“I’m addicted to chocolate.”
“Cheese is my weakness.”
“I can’t stop eating almond butter.”
“Candy is irresistible.”
“Can’t eat just one.”
When we talk about the foods we love, do you ever notice how Puritanical we get? These are all phrases that suggest we can’t control ourselves around the foods we love (and we need to be controlled.)
While we can “feel” addicted to foods, clinical food addiction just isn’t a thing at this time. Even MSG-laden Chinese take-out, loaded ketchup chips, or Haribo tangfastics (my personal favourite…please send). Of course we love these foods, but it is very natural to eat and enjoy delicious foods — not pathological.
In contrast, diet culture and its symptoms, like weight suppression, food restriction, over-exercise, and so on, are pathological and have well-studied psychological and physiological consequences.
Adhering to diet culture feels good because being thin or performing thinness upholds the status quo. Because thinness is idealized, being thin or doing “thin things” — like hitting the gym, drinking green smoothies, or "working on our gut health” — helps us to feel superior. Except dieting requires restriction by its very definition — either physiological or psychological — and scarcity leads us to feel “addicted” to food.
Allowing ourselves to fully enjoy and savour food feels foreign and wrong because we’re rebelling against the very system trying to keep us in our place.
But by denying diet culture and working toward food freedom, you offer yourself the opportunity to move away from food and body preoccupation.
To reject diet culture’s trappings and dissolve feelings of “addiction”, I’ve isolated 2 types of food deprivation (restriction) that must be worked through:
#1. ABSENCE OF “OVERT” PERMISSION.
Overt permission is superficial and involves three main points: a) eating what you want, b) when you want, c) in the quantity you want.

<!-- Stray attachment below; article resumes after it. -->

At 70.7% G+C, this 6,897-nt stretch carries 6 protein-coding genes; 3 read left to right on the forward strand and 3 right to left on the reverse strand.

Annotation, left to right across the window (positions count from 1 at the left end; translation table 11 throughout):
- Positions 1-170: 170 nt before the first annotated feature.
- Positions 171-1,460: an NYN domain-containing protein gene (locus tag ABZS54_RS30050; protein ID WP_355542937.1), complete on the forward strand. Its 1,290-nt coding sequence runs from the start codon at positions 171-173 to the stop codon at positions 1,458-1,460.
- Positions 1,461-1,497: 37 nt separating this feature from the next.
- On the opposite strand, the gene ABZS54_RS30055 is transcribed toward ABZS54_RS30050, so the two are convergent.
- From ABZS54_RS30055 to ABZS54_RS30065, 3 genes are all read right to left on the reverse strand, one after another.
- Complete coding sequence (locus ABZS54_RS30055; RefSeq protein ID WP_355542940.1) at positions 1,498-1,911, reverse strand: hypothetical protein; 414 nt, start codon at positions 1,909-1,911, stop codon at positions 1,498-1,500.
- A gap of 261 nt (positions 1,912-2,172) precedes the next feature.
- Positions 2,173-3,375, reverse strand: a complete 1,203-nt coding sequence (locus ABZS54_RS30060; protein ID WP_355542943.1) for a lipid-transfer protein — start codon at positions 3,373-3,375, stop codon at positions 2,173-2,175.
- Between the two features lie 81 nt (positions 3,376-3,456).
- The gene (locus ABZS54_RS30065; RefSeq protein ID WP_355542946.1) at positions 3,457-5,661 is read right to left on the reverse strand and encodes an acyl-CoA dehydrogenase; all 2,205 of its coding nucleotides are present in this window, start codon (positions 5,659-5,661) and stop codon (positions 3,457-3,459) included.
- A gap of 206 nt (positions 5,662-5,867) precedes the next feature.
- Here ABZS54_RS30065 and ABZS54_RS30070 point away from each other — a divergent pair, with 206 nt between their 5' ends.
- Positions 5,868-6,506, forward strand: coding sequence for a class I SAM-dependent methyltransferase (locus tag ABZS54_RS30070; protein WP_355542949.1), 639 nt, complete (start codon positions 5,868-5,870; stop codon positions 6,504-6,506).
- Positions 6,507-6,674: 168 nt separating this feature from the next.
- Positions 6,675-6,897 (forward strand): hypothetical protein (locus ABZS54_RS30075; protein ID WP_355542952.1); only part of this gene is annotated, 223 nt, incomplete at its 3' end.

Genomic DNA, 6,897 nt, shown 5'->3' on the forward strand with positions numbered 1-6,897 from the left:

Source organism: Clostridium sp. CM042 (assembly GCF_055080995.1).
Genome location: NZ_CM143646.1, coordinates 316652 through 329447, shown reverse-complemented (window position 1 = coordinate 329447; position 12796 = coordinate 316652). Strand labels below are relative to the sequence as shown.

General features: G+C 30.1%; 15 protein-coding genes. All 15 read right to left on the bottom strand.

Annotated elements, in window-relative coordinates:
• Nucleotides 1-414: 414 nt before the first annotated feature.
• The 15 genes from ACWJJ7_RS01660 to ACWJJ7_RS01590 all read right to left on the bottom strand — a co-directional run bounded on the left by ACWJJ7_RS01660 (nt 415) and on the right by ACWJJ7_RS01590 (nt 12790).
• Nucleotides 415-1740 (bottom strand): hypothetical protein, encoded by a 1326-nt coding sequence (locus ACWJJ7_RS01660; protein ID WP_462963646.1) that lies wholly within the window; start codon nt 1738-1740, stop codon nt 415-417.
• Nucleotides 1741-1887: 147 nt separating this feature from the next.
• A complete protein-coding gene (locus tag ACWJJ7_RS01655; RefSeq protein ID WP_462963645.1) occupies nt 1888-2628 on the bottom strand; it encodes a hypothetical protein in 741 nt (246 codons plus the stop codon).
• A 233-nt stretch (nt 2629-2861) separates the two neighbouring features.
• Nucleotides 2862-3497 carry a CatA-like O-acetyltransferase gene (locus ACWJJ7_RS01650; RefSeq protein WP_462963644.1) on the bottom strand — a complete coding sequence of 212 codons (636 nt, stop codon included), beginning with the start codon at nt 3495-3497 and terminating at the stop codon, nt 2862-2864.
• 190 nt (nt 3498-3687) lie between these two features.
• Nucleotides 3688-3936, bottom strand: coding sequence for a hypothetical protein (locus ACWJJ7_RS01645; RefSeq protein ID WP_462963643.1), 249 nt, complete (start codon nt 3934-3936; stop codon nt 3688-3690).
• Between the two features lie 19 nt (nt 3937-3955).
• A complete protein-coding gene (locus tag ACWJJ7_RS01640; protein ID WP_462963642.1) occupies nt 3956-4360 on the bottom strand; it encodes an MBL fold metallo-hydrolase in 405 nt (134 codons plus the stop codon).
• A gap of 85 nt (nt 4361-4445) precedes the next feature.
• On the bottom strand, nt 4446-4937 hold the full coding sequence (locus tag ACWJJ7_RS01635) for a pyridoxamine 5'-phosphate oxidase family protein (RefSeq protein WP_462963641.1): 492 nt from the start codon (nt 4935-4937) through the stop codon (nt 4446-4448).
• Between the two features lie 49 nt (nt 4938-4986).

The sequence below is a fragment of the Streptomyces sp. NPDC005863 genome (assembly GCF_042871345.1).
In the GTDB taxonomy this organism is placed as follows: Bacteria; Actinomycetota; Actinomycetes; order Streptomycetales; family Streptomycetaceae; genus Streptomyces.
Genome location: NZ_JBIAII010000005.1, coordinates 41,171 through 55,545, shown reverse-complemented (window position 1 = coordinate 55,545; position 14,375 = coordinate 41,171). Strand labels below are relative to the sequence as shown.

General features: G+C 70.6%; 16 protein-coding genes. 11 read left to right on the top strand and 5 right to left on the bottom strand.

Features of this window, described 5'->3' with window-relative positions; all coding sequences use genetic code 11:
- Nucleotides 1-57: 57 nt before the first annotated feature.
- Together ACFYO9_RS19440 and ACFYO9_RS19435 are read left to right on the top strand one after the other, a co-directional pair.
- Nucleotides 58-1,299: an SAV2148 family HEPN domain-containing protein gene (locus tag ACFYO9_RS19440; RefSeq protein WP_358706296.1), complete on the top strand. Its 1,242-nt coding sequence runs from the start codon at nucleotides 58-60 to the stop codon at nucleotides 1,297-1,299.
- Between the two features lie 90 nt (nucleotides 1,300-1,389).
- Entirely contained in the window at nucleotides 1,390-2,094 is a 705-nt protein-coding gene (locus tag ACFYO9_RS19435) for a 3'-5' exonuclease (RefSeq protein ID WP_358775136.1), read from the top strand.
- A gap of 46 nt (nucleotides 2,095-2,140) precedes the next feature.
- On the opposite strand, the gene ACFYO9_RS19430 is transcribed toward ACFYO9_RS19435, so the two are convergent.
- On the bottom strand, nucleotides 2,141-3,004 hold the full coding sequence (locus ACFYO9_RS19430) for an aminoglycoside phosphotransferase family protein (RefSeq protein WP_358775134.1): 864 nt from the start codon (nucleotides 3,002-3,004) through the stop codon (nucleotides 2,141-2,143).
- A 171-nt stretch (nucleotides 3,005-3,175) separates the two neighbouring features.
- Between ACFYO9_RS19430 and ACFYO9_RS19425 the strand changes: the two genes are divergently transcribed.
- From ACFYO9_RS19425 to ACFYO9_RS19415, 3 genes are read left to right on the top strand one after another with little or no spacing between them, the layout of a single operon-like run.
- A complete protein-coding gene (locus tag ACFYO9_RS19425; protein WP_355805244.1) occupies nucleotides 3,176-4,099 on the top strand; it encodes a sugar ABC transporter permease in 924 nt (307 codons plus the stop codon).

You may feel that if you “allow” yourself to eat cookies whenever you want that you will never choose another snack, or if you let yourself just have the lasagna or macaroni and cheese you’ll never choose anything other than pasta. But habituation theory suggests otherwise: eventually, you’ll tire of these foods (yes, even of your favourite foods!) and opt for something else. Humans are hard-wired for variety, so even if it seems this way, it’s because you’ve been living within a restrictive framework — not because these foods are inherently addictive. Remember that bingeing, overeating, and other “problematic” behaviours are reactions to restriction, not to permission.
In short: connect with your internal wisdom and let yourself eat what it is you desire, eat to satisfaction (don’t go hungry or intentionally under-eat), and allow yourself to eat when you want (whether you’re hungry again two hours after breakfast, want a snack at 9pm, or just feel like having popcorn with the movie you’re watching.)
#2. ABSENCE OF “AUTHENTIC” PERMISSION.
Authentic (and unconditional) permission goes deeper. In my experience, it also takes more practice and time to grasp and implement.
Let’s say you’re eating what you want, when you want, and in the amount you desire. Yet you’re still bingeing or generally feel out of control around and obsessed with food.
Let’s talk about how you’re eating and what you’re thinking.
Many people who believe they are practicing unconditional permission are actually self-sabotaging. Eating in secret — hiding food, only eating certain foods when you’re alone, hiding wrappers or containers — is a subtle form of restriction.
And even though intellectually you may know you are allowed to eat what you want, it takes time for our emotions to catch up. This may explain why you still feel guilt and/or shame when eating certain foods, for you believe you should not be eating them. With time and practice (and help from me, if you like!) you can begin to integrate the lessons and eat without shame or guilt.
Let me know in the comments: do you engage in overt or subtle forms of restriction?